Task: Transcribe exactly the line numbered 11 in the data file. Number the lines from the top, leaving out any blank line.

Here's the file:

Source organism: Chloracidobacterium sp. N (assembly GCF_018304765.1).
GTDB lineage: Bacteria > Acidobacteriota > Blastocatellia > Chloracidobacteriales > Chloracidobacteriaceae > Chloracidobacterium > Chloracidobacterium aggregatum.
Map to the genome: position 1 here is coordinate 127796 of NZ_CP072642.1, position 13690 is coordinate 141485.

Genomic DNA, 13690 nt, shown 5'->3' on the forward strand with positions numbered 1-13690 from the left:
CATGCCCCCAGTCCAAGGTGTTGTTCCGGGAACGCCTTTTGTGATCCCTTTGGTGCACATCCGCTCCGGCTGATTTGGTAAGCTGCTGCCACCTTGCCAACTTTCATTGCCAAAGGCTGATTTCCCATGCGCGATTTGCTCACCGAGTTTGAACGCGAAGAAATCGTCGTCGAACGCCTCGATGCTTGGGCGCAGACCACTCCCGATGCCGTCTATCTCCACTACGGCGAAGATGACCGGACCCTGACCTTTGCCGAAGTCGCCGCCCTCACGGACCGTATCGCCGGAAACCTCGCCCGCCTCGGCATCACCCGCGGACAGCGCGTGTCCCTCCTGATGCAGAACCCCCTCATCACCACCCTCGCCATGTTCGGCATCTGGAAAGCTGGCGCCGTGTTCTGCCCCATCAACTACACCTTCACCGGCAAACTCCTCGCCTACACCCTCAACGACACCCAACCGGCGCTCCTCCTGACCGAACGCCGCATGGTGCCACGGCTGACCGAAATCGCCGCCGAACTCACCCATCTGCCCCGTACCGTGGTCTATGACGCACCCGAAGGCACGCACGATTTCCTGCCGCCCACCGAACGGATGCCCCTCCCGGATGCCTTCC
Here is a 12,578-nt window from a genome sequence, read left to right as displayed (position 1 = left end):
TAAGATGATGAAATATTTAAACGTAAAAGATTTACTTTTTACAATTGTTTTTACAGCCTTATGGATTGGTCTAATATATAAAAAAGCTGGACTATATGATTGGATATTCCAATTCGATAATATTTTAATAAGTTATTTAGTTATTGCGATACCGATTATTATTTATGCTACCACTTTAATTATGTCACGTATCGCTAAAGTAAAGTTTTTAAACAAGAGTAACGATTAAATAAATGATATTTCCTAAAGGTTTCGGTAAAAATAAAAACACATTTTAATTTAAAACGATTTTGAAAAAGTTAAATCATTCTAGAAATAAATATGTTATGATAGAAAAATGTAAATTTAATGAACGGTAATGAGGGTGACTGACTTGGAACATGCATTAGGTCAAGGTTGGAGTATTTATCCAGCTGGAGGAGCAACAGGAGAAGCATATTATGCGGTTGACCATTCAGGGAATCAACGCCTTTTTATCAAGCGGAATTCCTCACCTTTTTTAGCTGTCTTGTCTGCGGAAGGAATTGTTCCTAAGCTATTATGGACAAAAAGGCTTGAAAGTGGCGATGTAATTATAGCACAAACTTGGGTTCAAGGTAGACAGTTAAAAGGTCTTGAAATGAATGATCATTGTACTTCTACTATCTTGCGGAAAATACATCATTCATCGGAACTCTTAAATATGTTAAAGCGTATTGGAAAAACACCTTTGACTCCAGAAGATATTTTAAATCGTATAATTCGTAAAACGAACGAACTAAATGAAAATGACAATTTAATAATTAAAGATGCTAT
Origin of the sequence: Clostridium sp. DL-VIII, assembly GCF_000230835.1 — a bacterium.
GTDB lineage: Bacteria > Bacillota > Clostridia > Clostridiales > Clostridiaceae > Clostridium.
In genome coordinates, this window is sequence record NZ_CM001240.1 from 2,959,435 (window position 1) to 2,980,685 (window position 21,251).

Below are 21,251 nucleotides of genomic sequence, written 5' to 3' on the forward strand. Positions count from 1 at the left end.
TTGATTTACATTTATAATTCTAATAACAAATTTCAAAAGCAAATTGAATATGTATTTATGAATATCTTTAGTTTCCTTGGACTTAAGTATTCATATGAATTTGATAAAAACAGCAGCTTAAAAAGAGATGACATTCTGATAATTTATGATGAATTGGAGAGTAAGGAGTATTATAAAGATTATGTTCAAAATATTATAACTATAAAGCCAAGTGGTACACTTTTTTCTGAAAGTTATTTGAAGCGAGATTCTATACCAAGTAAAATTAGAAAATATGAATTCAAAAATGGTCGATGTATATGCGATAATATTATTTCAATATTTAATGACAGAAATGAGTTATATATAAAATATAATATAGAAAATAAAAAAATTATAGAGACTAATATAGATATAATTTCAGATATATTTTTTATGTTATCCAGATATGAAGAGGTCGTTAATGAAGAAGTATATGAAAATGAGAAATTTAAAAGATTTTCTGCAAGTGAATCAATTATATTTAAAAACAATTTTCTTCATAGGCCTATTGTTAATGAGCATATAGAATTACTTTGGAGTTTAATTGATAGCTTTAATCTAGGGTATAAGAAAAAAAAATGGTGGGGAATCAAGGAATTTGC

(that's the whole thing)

Below are 21,251 nucleotides of genomic sequence, written 5' to 3' on the forward strand. Positions count from 1 at the left end.